I’d only do it if you don’t mind losing your stone. As pp said it can crack. And if yours was already heat treated it might complicate things. There is a big difference in basic low heat treatment and heating a stone almost to the melting point. If you bought online my guess is you probably don’t have further information on the gem? Who cut it, exactly how it was treated etc?

Also, even if you are willing to risk the gem, then comes the real problem. Many of the stones are treated as rough. Before there is a lot of value and a cust

 

Post # 12
Member
1843 posts
Buzzing bee

There are other treatments available. Beryllium is being used but…

I’d only do it if you don’t mind losing your stone. As pp said it can crack. And if yours was already heat treated it might complicate things. There is a big difference in basic low heat treatment and heating a stone almost to the melting point. If you bought online my guess is you probably don’t have further information on the gem? Who cut it, exactly how it was treated etc?

Also, even if you are willing to risk the gem, then comes the real problem. Many of the stones are treated as rough. Before there is a lot of value and a customer to respond to. For example, most cutters are not doing re cutting work anymore. They do it only for members of the trade. Which means they’ll understand and accept the risks and also have special insurance to cover for any potential loss without asking the lapidarist (cutter) to pay for it. Finding someone to be willing to treat your stone and deal with the liability might prove very challenging. 

I’d try to love the gem for what it is. Imperfect? Yes. But it is better to have a ruby and be able to actually see imperfections than have a super treated gem that is so dark that you can’t even see inside of it! There are lots like that in the commercial market. Girl, you have one of the rarest gems in the world as of now. Rock it. 😉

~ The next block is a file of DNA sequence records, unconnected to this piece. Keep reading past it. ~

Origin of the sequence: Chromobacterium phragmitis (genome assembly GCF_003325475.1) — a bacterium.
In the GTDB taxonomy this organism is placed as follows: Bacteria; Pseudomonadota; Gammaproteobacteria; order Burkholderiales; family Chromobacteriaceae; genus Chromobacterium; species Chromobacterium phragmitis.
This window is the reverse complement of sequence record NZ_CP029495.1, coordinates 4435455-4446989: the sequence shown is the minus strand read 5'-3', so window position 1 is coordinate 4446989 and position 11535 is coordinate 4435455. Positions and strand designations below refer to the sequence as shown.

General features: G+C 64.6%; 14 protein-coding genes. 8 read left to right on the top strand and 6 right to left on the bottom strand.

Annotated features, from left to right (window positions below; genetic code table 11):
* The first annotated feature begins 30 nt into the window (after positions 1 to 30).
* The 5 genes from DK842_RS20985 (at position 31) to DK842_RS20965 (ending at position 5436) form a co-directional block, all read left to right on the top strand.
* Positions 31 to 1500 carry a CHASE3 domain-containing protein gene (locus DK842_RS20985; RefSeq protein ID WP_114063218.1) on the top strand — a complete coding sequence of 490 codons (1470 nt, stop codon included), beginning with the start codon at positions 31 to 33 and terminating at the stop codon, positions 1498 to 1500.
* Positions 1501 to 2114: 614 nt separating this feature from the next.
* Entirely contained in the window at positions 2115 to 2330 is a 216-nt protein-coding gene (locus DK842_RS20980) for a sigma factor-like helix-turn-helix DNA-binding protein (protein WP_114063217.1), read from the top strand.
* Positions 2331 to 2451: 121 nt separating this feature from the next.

Post # 13
Member
1843 posts
Buzzing bee

Sorry for the double post -.- . It cut the message

Post # 14
Member
2731 posts
Sugar bee
  • Wedding: October 2014 - Disney

I have an untreated sapphire which is the same as a ruby. It is graded as “Eye Clean” but I can see 3 clear rutile crystals at the right angle and one comes to the top at one of the facets. No one else sees them. It doesnt bother me I think its awesome that my stone has another crystal in it :).

Natural stones typically have inclusions. Even treating them cant melt them all out. The only way to avoid that is to buy a lab stone and even then you can still get inclusions.

The inclusions are actually one of the ways they prove the stone is natural. My stone magnified you can see the silk which shows it has not been treated at all. I think thats pretty cool, and it was something I asked for.

 

Post # 15
Member
279 posts
Helper bee

Can you try to photograph it? That might help us. I don’t think heating it again will help, though.

Leave a comment


Sent weekly. You may unsubscribe at any time.

Find Amazing Vendors